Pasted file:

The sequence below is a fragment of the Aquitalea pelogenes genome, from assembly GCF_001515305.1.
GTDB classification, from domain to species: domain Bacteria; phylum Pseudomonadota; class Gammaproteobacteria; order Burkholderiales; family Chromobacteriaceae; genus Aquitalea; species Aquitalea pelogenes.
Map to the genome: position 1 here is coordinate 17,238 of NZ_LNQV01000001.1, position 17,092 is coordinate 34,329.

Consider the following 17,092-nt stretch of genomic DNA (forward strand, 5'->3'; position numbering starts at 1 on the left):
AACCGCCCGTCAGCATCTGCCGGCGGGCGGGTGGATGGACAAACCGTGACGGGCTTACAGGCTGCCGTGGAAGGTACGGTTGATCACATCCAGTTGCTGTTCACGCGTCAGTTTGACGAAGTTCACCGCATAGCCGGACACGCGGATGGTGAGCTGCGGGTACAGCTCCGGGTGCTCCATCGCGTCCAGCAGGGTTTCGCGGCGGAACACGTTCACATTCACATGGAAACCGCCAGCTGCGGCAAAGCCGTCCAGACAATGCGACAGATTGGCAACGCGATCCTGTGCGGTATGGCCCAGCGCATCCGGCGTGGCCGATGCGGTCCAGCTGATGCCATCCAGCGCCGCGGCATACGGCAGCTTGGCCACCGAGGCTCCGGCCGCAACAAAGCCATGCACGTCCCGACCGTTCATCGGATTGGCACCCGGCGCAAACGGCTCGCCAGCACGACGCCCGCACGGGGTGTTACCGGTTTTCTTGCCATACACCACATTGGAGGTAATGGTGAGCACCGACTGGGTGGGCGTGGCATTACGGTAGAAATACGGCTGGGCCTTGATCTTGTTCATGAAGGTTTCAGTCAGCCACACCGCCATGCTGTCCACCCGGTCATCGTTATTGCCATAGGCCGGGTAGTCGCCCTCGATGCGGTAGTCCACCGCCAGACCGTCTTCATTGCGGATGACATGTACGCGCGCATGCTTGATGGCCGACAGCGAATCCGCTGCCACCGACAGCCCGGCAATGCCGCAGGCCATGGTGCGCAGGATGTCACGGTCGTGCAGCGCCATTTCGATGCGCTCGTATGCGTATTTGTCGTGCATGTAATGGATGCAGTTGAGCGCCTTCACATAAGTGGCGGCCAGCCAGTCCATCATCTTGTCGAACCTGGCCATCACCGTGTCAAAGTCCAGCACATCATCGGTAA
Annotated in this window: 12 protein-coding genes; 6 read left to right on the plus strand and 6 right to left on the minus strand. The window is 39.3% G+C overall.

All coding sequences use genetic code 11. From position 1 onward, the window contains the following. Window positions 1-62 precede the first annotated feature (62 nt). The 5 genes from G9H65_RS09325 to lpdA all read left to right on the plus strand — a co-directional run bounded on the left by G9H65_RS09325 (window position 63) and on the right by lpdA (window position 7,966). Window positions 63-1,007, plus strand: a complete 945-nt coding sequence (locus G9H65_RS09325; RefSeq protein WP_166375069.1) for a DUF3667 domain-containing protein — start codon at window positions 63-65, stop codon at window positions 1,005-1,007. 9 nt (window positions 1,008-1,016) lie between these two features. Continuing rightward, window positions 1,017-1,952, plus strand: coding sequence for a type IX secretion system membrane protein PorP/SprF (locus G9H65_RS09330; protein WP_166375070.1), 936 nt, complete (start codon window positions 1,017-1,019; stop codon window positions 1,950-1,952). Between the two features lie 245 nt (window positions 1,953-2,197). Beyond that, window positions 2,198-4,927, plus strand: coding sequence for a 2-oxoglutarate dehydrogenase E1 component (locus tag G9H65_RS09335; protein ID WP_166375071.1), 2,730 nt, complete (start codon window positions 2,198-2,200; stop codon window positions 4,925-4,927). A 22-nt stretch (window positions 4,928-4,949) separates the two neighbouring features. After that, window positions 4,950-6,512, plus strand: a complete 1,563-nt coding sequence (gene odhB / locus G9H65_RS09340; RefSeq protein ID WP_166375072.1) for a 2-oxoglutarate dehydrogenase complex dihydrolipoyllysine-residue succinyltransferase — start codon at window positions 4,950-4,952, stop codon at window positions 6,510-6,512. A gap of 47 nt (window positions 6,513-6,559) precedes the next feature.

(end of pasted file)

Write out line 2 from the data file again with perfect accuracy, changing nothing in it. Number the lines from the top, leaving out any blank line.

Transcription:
GTDB classification, from domain to species: domain Bacteria; phylum Pseudomonadota; class Gammaproteobacteria; order Burkholderiales; family Chromobacteriaceae; genus Aquitalea; species Aquitalea pelogenes.